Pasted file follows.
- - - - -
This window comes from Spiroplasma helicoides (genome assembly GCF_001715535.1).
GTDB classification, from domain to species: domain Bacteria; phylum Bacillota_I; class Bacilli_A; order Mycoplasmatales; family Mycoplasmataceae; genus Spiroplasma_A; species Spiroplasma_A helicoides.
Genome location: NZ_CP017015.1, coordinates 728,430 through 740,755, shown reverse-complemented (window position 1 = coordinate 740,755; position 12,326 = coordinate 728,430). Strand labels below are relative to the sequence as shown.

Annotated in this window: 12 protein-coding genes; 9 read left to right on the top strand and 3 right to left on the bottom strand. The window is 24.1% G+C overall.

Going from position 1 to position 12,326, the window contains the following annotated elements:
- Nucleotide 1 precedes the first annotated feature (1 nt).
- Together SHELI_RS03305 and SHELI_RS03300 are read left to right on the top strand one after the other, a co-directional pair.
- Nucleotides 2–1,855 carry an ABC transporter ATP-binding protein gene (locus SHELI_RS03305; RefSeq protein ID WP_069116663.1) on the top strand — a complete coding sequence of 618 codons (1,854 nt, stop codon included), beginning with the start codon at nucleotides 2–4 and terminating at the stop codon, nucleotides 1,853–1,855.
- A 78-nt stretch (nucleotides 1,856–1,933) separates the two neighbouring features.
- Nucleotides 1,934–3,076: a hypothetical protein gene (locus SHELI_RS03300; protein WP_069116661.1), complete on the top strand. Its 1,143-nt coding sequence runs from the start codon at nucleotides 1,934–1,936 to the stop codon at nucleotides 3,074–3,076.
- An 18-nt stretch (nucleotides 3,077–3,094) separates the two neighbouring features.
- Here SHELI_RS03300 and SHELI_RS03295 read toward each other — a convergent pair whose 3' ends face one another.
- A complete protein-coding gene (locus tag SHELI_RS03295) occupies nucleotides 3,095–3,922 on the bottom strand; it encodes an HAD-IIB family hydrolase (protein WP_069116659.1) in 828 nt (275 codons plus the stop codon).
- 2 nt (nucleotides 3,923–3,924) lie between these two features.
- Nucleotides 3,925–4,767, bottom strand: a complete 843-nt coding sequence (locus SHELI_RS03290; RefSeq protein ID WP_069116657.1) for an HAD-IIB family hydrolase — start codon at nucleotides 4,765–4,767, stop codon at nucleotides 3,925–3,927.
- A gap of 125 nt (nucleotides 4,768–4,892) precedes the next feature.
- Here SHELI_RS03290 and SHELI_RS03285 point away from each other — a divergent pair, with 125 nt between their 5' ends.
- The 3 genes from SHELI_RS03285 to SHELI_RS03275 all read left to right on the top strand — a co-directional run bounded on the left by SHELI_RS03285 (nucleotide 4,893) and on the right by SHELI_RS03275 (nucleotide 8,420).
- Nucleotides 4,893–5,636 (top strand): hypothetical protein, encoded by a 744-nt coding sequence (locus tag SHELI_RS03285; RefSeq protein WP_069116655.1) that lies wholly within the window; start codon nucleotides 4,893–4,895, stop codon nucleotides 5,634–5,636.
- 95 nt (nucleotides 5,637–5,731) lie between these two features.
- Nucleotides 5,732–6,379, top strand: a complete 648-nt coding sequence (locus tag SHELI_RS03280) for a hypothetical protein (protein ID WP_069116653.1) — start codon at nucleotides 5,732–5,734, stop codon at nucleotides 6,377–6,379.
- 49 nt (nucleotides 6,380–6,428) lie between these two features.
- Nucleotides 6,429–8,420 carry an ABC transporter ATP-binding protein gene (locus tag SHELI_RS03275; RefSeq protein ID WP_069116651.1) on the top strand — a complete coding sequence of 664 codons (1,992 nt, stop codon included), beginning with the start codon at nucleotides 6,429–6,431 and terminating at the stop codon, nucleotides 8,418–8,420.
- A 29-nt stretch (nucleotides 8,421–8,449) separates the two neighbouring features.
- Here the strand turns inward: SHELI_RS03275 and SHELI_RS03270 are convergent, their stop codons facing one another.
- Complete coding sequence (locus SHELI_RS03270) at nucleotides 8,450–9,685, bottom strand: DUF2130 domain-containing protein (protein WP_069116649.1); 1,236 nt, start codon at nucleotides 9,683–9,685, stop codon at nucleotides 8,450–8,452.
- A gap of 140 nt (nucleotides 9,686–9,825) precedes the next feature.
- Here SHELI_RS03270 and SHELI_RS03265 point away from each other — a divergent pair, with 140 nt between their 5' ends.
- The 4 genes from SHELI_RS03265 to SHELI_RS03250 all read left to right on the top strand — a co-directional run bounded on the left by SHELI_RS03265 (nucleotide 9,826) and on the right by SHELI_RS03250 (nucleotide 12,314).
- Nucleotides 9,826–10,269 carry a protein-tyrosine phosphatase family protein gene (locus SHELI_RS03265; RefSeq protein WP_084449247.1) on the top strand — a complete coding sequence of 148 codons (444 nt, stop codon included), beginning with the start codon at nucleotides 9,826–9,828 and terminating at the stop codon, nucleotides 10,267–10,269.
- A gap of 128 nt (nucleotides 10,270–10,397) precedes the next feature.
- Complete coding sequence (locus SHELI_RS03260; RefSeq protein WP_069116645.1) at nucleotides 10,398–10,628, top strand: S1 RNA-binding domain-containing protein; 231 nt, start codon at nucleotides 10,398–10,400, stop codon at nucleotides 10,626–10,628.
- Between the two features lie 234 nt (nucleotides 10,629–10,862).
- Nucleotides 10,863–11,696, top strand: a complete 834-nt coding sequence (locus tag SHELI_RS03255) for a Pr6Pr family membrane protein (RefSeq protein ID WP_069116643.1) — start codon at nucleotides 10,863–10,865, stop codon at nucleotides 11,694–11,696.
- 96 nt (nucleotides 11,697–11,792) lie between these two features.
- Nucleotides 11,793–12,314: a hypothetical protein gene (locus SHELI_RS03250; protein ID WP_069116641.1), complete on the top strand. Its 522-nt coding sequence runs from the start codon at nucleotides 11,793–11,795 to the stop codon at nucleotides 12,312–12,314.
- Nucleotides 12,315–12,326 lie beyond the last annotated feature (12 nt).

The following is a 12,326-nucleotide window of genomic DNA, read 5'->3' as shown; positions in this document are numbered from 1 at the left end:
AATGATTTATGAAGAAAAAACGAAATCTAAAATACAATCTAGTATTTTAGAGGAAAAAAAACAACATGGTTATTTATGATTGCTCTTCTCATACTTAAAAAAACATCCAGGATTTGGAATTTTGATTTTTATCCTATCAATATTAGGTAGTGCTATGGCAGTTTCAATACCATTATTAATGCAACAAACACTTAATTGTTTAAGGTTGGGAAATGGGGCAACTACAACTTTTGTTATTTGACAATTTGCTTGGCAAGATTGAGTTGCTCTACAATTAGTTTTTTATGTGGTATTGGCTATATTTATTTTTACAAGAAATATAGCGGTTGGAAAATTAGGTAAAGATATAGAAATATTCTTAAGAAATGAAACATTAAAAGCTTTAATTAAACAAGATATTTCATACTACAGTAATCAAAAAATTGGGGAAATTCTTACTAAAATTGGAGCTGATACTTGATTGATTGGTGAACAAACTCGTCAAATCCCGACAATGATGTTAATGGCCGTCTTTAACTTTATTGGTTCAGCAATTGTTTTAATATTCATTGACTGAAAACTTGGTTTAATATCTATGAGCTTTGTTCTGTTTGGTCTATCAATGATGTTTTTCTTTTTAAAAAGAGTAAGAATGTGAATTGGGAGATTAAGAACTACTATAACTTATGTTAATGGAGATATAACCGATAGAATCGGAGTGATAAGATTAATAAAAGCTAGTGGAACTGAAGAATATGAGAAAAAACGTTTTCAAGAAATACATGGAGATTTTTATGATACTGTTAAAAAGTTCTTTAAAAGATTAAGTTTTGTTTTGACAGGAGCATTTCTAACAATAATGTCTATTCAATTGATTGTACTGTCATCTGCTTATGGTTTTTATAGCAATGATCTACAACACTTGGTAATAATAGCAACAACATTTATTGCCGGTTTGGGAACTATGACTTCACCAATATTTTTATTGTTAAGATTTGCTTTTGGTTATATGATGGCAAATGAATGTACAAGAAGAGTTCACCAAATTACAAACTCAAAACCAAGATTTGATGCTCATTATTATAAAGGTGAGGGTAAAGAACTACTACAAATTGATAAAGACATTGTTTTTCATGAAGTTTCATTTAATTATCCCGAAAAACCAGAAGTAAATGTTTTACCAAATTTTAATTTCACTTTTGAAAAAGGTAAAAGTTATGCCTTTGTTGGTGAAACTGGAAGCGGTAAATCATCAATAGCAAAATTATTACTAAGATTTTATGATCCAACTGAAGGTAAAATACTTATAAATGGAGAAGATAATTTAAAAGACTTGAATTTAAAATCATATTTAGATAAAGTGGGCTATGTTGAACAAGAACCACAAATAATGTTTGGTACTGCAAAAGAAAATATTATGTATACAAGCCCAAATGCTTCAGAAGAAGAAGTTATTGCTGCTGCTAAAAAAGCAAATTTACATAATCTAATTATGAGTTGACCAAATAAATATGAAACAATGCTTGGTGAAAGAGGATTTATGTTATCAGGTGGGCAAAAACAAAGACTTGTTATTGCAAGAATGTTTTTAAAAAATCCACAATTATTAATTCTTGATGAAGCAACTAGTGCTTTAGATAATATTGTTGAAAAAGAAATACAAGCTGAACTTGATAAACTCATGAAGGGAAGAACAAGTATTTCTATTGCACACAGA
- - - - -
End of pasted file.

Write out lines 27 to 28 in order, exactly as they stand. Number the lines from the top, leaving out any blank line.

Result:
- A gap of 140 nt (nucleotides 9,686–9,825) precedes the next feature.
- Here SHELI_RS03270 and SHELI_RS03265 point away from each other — a divergent pair, with 140 nt between their 5' ends.